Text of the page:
The Republic of T.

Black. Gay. Father. Vegetarian. Buddhist. Liberal.

Quote for the Day

Not sure how much blogging I’ll be able to do today, with work and everything, but there were two quotes I came across this morning that I wanted to pass on. One was on the back of a van I saw as I came out of the subway this morning, the other was in the introduction of a book a coworker gave to me, which I read while waiting for my computer to start.

I’m not sure this is a statement I’d like to make for myself, but it’s probably true on more days than I’d care to admit. Either way, how could I not grab a picture of this?

Sign of the Day

And yesterday Nicco gave me a copy of Holding on, and in the intro this morning I read this.

My feeling has always been that I owe my fellow human beings, my fellow sufferers, I owe them a helping hand. I owe them a helping hand in whatever form I can extend it. While I’m alive I feel an obligation to exercise the long-dormant (or repressed) talent I have — in my case, writing. To me it’s an exercise in decency and humanity. It probably does me good too, gives me an incentive, a goal, mitigates the misery inherent in these pitiless eighties and nineties.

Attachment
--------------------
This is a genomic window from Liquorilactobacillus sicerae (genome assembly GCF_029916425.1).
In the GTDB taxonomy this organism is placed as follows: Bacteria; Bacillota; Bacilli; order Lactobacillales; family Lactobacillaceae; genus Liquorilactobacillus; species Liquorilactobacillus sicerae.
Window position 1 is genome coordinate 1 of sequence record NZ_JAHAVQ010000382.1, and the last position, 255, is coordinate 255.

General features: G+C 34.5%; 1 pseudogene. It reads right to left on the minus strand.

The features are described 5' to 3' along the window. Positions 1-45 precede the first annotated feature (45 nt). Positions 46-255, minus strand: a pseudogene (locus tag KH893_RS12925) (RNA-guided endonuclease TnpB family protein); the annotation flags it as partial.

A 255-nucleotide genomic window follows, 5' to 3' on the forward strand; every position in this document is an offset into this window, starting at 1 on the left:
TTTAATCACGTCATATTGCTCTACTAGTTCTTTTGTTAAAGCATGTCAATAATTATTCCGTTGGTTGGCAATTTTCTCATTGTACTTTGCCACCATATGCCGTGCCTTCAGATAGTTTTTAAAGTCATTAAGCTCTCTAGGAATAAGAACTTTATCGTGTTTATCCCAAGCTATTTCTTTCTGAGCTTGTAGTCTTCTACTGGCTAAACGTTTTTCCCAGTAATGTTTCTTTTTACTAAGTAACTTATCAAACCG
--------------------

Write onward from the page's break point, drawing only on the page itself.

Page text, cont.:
That was written by Henry Roth, who suffered a long period of writer’s block block between publishing his first novel, Call It Sleep, in 1934 and his second, Mercy of a Rude Stream, in 1994. It struck me as vaguely Buddhist, and something that I may want to try to apply to myself and my own writing; and the story of overcoming almost 60 years of writer’s block might serve as an inspiration sometime.

Anyway, just thought I’d share.

One Comment

  1. Part of the Henry Roth quotation reminds me of something Malamud wrote in The Fixer. Yakov, the title character, is wrongly imprisoned. In a dream, a man who was murdered by the state for his efforts on Yakov’s behalf tells him, “If you should ever get out of prison, keep in mind that the purpose of freedom is to create it for others.”

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